Consequently, when we review trends in TV usage, we find that the traditional "household" measure understates the actual usage of individual sets-and therefore, as a matter of significant consequence, underreports total television viewing. Since 1991, while the Nielsen-reported prime time HUT level has increased by a mere 1 percent, multiset usage within the home has increased 57 percent, resulting in an overall television-viewing increase of roughly 6 percent.
As more channels are offered and the number of TV sets grows, viewing inside the home has actually increased, as more sets are used simultaneously. TV viewing has become more of a personalized event, while so-called "family viewing," or the sharing of TV sets, has experienced a steady decline.
With such a multitude of choices available, and an increased ability to choose, viewers now have the freedom to select their favorite TV networks within the genres that appeal to them most. (And with so many choices and so much shelf-space clutter, it doesn't take a marketing genius to understand the importance of developing strong network brands and the significance of key "destination" networks.)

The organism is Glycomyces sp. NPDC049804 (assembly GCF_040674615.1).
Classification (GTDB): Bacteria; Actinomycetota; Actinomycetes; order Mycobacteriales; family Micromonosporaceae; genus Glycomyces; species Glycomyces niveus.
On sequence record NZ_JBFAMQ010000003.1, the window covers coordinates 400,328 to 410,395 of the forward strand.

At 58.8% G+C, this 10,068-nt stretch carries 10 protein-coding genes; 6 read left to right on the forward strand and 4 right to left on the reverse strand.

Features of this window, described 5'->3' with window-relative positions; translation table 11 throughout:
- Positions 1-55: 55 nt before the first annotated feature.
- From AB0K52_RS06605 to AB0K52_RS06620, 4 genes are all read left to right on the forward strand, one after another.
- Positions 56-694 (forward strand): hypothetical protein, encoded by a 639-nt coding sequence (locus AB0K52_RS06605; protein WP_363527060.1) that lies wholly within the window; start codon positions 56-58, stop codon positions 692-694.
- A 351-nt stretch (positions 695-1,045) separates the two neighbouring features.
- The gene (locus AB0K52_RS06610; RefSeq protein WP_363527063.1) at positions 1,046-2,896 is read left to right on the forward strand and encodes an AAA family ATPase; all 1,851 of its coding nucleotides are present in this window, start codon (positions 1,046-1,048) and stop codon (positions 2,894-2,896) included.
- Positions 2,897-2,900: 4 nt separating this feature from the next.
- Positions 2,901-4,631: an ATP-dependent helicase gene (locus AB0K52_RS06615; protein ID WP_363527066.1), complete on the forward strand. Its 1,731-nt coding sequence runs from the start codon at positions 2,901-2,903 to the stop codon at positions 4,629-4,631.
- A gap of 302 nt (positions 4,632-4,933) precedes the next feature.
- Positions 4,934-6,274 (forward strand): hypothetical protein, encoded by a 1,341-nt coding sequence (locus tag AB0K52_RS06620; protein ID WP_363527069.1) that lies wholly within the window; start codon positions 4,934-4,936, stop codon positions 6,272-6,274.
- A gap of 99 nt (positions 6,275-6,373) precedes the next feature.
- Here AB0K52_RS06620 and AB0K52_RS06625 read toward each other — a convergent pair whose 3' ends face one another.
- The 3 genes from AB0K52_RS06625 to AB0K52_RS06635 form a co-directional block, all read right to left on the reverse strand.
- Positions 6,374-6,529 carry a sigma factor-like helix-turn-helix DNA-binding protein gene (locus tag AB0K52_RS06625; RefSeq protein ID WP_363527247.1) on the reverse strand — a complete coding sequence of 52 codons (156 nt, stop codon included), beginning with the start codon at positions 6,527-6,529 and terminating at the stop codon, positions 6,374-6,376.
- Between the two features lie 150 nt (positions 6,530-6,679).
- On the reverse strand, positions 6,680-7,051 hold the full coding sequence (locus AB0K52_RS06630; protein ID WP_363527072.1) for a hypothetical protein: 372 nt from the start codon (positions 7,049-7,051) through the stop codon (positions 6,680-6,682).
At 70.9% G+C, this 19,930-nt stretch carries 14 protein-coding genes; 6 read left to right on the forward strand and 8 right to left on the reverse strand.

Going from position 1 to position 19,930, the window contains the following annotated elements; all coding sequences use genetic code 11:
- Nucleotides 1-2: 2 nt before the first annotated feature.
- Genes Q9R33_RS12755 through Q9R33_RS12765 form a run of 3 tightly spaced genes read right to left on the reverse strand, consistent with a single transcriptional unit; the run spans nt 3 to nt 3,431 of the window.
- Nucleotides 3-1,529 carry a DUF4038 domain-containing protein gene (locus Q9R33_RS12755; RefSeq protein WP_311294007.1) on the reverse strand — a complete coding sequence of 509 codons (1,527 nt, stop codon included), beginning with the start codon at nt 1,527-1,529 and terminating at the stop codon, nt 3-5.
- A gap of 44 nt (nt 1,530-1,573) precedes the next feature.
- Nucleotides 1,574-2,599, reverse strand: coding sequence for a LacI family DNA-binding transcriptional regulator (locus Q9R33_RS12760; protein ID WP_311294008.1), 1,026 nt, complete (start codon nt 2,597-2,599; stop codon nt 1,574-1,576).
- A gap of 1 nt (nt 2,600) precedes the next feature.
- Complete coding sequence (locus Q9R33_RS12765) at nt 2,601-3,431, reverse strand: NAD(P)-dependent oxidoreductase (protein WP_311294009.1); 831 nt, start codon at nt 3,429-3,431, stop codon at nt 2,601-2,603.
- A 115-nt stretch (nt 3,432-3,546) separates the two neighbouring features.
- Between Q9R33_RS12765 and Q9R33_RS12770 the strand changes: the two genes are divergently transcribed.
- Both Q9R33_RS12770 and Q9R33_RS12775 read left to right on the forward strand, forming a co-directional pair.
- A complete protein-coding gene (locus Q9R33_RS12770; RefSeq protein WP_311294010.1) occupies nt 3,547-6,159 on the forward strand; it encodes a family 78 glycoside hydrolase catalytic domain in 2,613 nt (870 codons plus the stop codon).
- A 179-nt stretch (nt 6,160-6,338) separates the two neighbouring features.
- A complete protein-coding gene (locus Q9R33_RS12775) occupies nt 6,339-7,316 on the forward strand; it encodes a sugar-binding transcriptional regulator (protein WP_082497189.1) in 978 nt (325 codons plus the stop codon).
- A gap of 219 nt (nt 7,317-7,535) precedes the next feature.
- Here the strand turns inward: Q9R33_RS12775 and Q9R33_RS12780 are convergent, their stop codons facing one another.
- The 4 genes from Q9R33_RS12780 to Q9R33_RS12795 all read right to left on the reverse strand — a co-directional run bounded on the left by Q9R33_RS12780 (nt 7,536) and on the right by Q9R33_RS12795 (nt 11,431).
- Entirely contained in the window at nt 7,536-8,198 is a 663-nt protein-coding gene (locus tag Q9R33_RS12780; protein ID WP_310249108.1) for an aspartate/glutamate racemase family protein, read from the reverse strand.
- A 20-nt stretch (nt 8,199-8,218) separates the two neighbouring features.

In the past, fulfilling the desire to watch want one person wanted was considered a luxury, or at the very least the product of a joint decision. Now, with the increased availability of TV sets in different rooms throughout the home, personalized viewing is a very common occurrence.
This change in behavior represents a remarkable opportunity for "niche" networks to growaudiences, as viewing within the home becomes more solitary and fragmented. It also means that household ratings are far less meaningful than they used to be (and for most networks, not necessarily reflective of the success they have achieved in targeting their primary demographic group).
It is not unreasonable to suggest that cable has been primarily responsible for this change in the viewing habits of the American public. The choices we have given the consumer, the quality of the programming we have developed-as well as its very targeted nature-have all played a part in creating a far more personal viewing experience.
Now we must take the next step, which is to rethink many of the old standards for success, while developing a system that can more accurately measure behavior patterns within our audience. Someday, in a perfect world, we will be able to track the real impact our programming has on viewers-rather than simply who's watching it.
In the meantime, it is critical we make better use of the data available to us, and pay much greater attention to the individuals who make up our audience.
After all, thanks to us, households don't watch television any more. People do.
Artie Bulgrin is vice president of research for ESPN Inc.